Pressure mounts over prisoners' votes

By Dominic Casciani
BBC News

image caption, Votes for prisoners: Labour did not publish proposals

The coalition government is under fresh pressure to allow some prisoners in the UK the right to vote.

The Council of Europe has asked the UK to come up with changes within three months, after five years of stalling.

But the Conservatives and Liberal Democrats hold opposing views on the issue and ministers will not comment "until the approach is settled".

The former Labour government said some prisoners would get the vote - but did not legislate before losing power.

The Council of Europe is an inter-governmental organisation that oversees and enforces rulings made by the European Court of Human Rights.

At a meeting last week, the Committee of Ministers at the council "expressed profound regret" that the UK general election had taken place without any changes to the "blanket ban" on prisoners voting.

But in a statement, it "expressed confidence that the new United Kingdom government will adopt general measures to implement the judgement ahead of elections scheduled for 2011 in Scotland, Wales and Northern Ireland".

The committee said it would issue a resolution in September if the matter was not resolved.

The row over prisoners voting in the UK has dragged on since 2005 after the European Court of Human Rights said that the UK's blanket ban was unlawful.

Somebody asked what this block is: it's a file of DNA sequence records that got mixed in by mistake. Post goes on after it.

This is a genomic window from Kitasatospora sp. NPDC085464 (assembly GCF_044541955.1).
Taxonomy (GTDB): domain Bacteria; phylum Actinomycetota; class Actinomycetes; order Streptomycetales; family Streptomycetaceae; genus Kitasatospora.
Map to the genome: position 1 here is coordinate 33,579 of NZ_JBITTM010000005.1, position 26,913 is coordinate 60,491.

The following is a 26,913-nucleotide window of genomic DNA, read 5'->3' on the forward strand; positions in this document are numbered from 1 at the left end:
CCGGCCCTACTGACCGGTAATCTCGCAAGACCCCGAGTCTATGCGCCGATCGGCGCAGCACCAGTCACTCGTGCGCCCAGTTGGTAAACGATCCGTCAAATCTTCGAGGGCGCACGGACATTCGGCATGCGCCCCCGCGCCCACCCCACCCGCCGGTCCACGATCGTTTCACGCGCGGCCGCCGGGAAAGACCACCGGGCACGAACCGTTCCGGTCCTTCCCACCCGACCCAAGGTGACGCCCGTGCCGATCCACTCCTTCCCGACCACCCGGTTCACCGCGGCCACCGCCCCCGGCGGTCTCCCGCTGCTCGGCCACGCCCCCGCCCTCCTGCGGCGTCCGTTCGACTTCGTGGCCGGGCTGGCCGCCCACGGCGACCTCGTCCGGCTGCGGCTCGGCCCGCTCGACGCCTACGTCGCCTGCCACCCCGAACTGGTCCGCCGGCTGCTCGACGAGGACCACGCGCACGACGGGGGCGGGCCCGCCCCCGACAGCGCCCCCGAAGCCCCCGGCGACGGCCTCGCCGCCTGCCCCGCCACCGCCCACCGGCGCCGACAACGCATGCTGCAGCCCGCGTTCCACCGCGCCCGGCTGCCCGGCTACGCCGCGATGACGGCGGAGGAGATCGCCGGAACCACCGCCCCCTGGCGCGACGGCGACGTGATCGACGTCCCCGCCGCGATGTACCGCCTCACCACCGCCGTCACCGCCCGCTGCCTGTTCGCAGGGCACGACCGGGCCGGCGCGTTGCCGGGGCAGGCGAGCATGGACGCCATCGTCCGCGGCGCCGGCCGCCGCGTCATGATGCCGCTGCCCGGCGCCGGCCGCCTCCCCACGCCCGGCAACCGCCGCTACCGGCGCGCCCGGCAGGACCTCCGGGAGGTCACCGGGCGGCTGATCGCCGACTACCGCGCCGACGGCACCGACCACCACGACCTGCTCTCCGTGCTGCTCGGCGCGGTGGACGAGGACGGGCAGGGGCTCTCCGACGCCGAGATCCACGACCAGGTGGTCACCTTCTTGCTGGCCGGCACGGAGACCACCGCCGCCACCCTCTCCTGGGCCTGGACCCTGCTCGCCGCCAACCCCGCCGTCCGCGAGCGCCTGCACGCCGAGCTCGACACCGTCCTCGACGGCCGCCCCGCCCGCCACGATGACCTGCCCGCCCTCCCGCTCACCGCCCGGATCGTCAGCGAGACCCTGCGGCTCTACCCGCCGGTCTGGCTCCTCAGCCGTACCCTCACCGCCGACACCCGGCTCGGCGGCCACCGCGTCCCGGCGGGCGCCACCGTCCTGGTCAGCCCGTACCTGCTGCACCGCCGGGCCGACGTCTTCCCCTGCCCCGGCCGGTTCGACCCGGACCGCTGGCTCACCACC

Unclear policy

The former Labour government admitted said some reforms were "unavoidable" but did not put proposals before Parliament, despite threats of further legal action.

In April 2009, the Conservative's Dominic Grieve, now Attorney General, said that it was "perfectly rational" that jailed criminals should be denied the vote.

But the Liberal Democrats said it should be up to judges to decide which criminals are disenfranchised on entering jail.

The coalition's policy is unclear - and the issue is not on the public list of constitutional matters being dealt with by Deputy Prime Minister Nick Clegg.

In a statement issued via the Ministry of Justice, a coalition government spokesman said: "Until the approach is settled, it would not be appropriate to comment further."

John Hirst, the former prisoner who challenged the ban in Europe, told the BBC: "The council of Europe threatened the UK to grant the vote before the general election or else. We have come down to 'or else'.

"The government needs to grapple with this and be honest with the public about what they are going to do. They don't want to get into the same bind as Labour."

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